I started my career in commercial law in Perth, but I realised it wasn’t for me and got a job at the Aboriginal Legal Service of WA in their native title section. It was fantastic. I did the native title claim for a group called the Nymal people who lived around the north of WA.

Getting to sit with elders and taking statutory declarations about their land was great. A lot of the meetings were in the country, so we’d four-wheel drive out there, sleep under the stars and get up and meet around the campfire or by a water hole.

My partner got a job at ACON in Sydney so we moved here together and I got a job in a small commercial firm. I still remember the first day, sitting in a boardroom with this huge file from a dispute over bus shelters, and tears were welling in my eyes. I thought, What have I done?

Apart from missing my old job I also missed the other community work I did. I was president of Pride in WA and had been involved with them for four or five years.

In 1999 I looked around for a new job and saw one going at the HIV/AIDS Legal Centre. I really didn’t want it. My partner was working in the HIV sector in ACON so I would be in the same building.

If living together wasn’t enough we’d be working together, walking to work together and I thought I didn’t want to work in his sector. But when I went for the interview I really liked the people and it seemed like a really challenging job, so I accepted it.

It turned out I didn’t really see my partner that much at work. When we broke up it wasn’t because we both worked here.

The HIV/AIDS Legal Centre is a free service that deals with any legal matter that’s HIV-related. It’s changed over the years, but the main areas we work in now are discrimination and immigration, end-of-life issues like wills, powers of attorney, enduring guardianships [which give someone the power to make medical and lifestyle decisions on a person’s behalf] and insurance.

When I first got here we were still dealing with a large number of hospital call-outs. At the time there were a lot of visits to hospitals to do wills or enduring guardianships for clients on the way out.

Often that would mean seeing someone one day and having their partner ring the next to say they died. This was much more of our work -“ total and permanent disability, people claiming insurance because they were unable to return to work.

The work we do now is much more about people getting on with their lives, workplace issues, health tests when people go for job interviews. We still get disability claims, we still go to hospital, but not like we were.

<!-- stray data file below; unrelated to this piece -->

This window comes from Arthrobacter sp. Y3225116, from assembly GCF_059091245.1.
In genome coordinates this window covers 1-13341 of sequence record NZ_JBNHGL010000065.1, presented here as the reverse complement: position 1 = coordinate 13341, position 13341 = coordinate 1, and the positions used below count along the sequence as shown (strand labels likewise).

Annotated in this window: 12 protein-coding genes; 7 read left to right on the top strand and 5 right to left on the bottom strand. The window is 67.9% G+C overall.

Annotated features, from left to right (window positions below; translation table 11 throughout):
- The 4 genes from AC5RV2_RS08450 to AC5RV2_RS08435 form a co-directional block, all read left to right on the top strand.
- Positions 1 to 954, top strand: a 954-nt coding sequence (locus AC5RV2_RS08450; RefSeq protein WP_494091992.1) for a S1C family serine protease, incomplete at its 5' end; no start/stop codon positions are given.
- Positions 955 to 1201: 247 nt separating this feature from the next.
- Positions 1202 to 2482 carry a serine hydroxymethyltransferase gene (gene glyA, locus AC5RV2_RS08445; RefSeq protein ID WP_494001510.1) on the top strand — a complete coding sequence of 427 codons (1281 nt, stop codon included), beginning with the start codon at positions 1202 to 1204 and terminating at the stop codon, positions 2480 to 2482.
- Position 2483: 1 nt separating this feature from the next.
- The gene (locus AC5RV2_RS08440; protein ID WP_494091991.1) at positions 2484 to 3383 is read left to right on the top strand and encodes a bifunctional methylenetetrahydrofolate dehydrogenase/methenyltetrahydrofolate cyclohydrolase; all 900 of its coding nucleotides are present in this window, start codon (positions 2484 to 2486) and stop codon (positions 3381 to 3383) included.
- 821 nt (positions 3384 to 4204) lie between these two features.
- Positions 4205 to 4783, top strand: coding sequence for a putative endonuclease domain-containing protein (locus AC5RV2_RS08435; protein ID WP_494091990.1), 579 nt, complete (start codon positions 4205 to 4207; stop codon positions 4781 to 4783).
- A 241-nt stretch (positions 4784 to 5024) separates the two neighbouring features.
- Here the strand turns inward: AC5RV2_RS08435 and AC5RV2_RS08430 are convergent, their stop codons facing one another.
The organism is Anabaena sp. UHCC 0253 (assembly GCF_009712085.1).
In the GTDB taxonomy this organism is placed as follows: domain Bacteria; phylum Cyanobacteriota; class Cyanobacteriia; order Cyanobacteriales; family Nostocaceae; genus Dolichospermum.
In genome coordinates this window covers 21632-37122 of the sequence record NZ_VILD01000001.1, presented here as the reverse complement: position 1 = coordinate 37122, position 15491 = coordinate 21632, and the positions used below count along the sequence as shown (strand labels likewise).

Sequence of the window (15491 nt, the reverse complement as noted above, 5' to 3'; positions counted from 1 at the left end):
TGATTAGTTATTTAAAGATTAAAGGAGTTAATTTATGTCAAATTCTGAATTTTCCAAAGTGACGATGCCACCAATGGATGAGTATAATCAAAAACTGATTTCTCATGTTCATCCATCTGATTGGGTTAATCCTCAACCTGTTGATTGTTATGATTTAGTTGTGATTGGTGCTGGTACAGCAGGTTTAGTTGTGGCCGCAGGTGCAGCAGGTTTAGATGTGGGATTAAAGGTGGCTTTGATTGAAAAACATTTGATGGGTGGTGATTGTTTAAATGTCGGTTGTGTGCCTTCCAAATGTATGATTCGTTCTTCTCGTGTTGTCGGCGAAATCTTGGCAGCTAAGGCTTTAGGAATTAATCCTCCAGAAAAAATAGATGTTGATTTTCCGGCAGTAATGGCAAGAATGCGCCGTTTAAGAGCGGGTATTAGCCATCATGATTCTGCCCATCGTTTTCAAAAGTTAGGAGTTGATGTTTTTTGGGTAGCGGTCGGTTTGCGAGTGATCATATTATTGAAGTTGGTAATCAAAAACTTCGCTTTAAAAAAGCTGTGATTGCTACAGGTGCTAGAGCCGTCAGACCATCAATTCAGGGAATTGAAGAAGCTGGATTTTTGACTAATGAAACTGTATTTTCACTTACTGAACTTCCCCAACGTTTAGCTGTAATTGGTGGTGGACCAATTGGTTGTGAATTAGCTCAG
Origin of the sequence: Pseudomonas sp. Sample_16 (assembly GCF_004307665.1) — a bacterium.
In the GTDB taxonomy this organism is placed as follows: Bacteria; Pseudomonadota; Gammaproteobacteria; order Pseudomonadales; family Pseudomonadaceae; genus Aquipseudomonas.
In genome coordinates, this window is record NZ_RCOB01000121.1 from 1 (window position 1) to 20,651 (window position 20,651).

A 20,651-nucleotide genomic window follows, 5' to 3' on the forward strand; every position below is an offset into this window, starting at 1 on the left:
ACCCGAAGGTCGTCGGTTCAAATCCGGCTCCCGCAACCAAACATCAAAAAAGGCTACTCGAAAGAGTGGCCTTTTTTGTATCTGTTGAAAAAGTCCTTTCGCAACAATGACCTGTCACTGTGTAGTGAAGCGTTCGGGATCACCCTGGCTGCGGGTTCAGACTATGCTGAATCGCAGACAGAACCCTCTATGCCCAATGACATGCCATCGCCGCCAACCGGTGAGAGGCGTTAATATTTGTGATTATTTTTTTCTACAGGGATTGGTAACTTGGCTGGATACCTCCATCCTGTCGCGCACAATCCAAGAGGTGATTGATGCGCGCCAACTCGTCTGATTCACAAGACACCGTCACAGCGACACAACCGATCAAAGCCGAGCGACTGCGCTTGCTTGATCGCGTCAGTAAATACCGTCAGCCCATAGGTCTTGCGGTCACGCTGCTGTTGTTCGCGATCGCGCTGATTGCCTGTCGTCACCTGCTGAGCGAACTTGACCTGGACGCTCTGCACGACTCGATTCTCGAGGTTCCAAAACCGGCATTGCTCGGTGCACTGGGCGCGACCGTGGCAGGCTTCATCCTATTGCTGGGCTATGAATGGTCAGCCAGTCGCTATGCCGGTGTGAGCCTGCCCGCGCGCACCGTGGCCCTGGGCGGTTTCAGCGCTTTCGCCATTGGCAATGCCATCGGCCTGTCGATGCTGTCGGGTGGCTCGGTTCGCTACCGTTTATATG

We still do wills for people on the way out. The number of them has changed, but that part of the job has never changed. One of the things I think isn’t understood in the community at the moment is the perception that drug regimes are so good that if you have HIV you can live well. Being here you get to see the other side, such as the fact drug regimes don’t work for everyone.

Whenever I go to St Vincent’s Hospital there’s always this moment when I walk out and a couple of tears will roll down my face. In a way it’s humbling to be invited into someone’s room, when they’re 30 years old and they have 24 hours or something to live, and they trust you to do something to make them feel better. But it just seems like such a waste.

We ask clients for donations from time to time. It’s funny, the people with the most money using the free service never seem to be the ones who donate anything. It’s the people who are the worst off that really appreciate what you do and donate.

We wouldn’t be here without our volunteers and assistance from ACON. We’ve had at least seven volunteers come through the centre this week who give up their time to plough through legal work for our clients. And we owe so much to ACON for letting us be in their building basically rent-free.

In 2001 we won the Human Rights and Equal Opportunity Award for law. A lot of the community legal sector and a lot of the other pro bono places get nominated, and to get picked was really good.

One of the things in our favour was that the amount of funding we get compared to other community legal centres is really miniscule. We’re funded through Legal Aid.

I switched from working here full-time to part-time so I could set up my own law firm, Advocate Immigration. I’ve done a lot of immigration law here and found it interesting, and now I’m leaving the HIV/AIDS Legal Centre to concentrate on that.

I’m working there with people who have also come through the community sector -“ they’ve worked with refugees, the Gay and Lesbian Immigration Task Force. I don’t think I would have left this job if I wasn’t going to work with such community-minded people.

Interview by Myles Wearring

For more on the HIV/AIDS Legal Centre see its website or call 9206 2060 or 1800 063 060.

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